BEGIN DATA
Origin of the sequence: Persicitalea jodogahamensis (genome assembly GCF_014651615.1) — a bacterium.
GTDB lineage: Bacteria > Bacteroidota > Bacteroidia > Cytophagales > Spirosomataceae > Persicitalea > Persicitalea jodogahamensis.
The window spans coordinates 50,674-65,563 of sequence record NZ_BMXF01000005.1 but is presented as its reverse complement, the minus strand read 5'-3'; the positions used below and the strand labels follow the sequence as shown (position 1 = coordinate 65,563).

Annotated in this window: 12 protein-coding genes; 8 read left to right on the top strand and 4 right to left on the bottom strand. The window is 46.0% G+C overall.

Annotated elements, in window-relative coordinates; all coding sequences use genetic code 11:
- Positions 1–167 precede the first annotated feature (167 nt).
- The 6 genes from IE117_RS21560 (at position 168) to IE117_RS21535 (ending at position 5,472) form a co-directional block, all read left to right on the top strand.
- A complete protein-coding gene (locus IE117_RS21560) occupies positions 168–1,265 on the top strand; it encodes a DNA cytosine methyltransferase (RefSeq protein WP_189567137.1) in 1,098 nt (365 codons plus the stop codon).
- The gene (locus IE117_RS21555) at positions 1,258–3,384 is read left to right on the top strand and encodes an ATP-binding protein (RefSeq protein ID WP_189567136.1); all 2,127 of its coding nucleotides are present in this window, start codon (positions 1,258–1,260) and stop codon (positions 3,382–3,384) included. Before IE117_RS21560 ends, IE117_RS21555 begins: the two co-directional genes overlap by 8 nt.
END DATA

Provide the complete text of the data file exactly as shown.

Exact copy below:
Origin of the sequence: Persicitalea jodogahamensis (genome assembly GCF_014651615.1) — a bacterium.
GTDB lineage: Bacteria > Bacteroidota > Bacteroidia > Cytophagales > Spirosomataceae > Persicitalea > Persicitalea jodogahamensis.
The window spans coordinates 50,674-65,563 of sequence record NZ_BMXF01000005.1 but is presented as its reverse complement, the minus strand read 5'-3'; the positions used below and the strand labels follow the sequence as shown (position 1 = coordinate 65,563).

Annotated in this window: 12 protein-coding genes; 8 read left to right on the top strand and 4 right to left on the bottom strand. The window is 46.0% G+C overall.

Annotated elements, in window-relative coordinates; all coding sequences use genetic code 11:
- Positions 1–167 precede the first annotated feature (167 nt).
- The 6 genes from IE117_RS21560 (at position 168) to IE117_RS21535 (ending at position 5,472) form a co-directional block, all read left to right on the top strand.
- A complete protein-coding gene (locus IE117_RS21560) occupies positions 168–1,265 on the top strand; it encodes a DNA cytosine methyltransferase (RefSeq protein WP_189567137.1) in 1,098 nt (365 codons plus the stop codon).
- The gene (locus IE117_RS21555) at positions 1,258–3,384 is read left to right on the top strand and encodes an ATP-binding protein (RefSeq protein ID WP_189567136.1); all 2,127 of its coding nucleotides are present in this window, start codon (positions 1,258–1,260) and stop codon (positions 3,382–3,384) included. Before IE117_RS21560 ends, IE117_RS21555 begins: the two co-directional genes overlap by 8 nt.